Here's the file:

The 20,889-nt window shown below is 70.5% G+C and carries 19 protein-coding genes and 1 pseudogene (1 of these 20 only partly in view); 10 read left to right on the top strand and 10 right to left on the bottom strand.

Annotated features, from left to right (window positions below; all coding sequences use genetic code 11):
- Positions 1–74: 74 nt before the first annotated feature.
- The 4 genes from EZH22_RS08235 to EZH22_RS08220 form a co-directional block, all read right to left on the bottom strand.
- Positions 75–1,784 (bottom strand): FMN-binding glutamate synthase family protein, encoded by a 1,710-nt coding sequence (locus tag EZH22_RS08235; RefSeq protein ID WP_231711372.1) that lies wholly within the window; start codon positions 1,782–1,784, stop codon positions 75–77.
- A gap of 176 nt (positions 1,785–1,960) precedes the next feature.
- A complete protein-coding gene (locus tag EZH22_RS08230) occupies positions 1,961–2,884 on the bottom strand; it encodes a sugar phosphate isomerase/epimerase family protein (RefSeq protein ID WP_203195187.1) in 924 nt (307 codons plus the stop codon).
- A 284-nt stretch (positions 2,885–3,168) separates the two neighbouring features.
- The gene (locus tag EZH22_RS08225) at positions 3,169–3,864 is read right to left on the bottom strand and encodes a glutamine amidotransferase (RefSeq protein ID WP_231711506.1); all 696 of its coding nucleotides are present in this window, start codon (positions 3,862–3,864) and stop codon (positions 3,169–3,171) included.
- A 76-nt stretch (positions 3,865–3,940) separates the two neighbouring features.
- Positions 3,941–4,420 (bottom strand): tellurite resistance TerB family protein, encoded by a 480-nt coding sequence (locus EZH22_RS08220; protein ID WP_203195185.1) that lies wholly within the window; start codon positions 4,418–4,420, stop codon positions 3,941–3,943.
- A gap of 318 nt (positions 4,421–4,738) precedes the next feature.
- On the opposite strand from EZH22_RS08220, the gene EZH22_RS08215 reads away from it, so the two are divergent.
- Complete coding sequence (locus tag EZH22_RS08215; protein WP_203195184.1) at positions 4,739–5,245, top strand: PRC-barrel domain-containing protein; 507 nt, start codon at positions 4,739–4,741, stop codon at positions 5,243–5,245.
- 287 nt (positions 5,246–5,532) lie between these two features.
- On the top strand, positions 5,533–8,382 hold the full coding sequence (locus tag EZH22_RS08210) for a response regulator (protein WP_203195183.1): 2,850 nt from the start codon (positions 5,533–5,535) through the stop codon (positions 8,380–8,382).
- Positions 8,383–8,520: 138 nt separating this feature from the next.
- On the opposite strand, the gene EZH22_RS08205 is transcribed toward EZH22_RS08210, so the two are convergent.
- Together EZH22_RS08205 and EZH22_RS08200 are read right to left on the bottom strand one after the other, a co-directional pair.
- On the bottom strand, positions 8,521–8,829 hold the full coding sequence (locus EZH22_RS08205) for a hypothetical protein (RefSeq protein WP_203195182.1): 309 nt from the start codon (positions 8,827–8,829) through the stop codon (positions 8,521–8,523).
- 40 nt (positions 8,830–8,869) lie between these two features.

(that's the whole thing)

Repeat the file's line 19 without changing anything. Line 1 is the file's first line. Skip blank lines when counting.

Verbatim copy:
- Together EZH22_RS08205 and EZH22_RS08200 are read right to left on the bottom strand one after the other, a co-directional pair.